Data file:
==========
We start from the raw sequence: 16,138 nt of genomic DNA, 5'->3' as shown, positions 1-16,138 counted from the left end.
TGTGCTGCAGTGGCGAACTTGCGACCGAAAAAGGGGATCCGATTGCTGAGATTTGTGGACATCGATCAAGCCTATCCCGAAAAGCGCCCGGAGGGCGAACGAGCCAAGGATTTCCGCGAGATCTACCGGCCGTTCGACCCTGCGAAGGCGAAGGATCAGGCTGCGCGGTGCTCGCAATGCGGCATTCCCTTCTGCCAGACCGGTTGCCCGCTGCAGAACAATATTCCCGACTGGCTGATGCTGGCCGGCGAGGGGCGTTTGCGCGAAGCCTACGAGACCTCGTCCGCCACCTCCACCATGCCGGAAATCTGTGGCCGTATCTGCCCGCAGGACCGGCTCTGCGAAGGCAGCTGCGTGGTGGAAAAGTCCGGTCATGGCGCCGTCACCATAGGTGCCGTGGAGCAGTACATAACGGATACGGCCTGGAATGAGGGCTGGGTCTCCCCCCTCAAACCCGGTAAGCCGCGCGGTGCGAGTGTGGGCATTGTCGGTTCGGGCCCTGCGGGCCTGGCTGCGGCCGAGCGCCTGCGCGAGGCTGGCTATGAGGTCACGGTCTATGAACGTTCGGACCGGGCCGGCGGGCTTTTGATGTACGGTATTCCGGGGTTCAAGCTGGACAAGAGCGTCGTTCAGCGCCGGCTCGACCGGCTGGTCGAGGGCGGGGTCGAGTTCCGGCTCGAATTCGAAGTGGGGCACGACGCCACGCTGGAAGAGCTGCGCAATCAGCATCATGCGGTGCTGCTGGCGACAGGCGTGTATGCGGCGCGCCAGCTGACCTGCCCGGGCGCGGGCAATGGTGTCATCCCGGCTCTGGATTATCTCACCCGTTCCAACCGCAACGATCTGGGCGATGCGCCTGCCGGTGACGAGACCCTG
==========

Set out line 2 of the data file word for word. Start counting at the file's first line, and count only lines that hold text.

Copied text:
TGTGCTGCAGTGGCGAACTTGCGACCGAAAAAGGGGATCCGATTGCTGAGATTTGTGGACATCGATCAAGCCTATCCCGAAAAGCGCCCGGAGGGCGAACGAGCCAAGGATTTCCGCGAGATCTACCGGCCGTTCGACCCTGCGAAGGCGAAGGATCAGGCTGCGCGGTGCTCGCAATGCGGCATTCCCTTCTGCCAGACCGGTTGCCCGCTGCAGAACAATATTCCCGACTGGCTGATGCTGGCCGGCGAGGGGCGTTTGCGCGAAGCCTACGAGACCTCGTCCGCCACCTCCACCATGCCGGAAATCTGTGGCCGTATCTGCCCGCAGGACCGGCTCTGCGAAGGCAGCTGCGTGGTGGAAAAGTCCGGTCATGGCGCCGTCACCATAGGTGCCGTGGAGCAGTACATAACGGATACGGCCTGGAATGAGGGCTGGGTCTCCCCCCTCAAACCCGGTAAGCCGCGCGGTGCGAGTGTGGGCATTGTCGGTTCGGGCCCTGCGGGCCTGGCTGCGGCCGAGCGCCTGCGCGAGGCTGGCTATGAGGTCACGGTCTATGAACGTTCGGACCGGGCCGGCGGGCTTTTGATGTACGGTATTCCGGGGTTCAAGCTGGACAAGAGCGTCGTTCAGCGCCGGCTCGACCGGCTGGTCGAGGGCGGGGTCGAGTTCCGGCTCGAATTCGAAGTGGGGCACGACGCCACGCTGGAAGAGCTGCGCAATCAGCATCATGCGGTGCTGCTGGCGACAGGCGTGTATGCGGCGCGCCAGCTGACCTGCCCGGGCGCGGGCAATGGTGTCATCCCGGCTCTGGATTATCTCACCCGTTCCAACCGCAACGATCTGGGCGATGCGCCTGCCGGTGACGAGACCCTG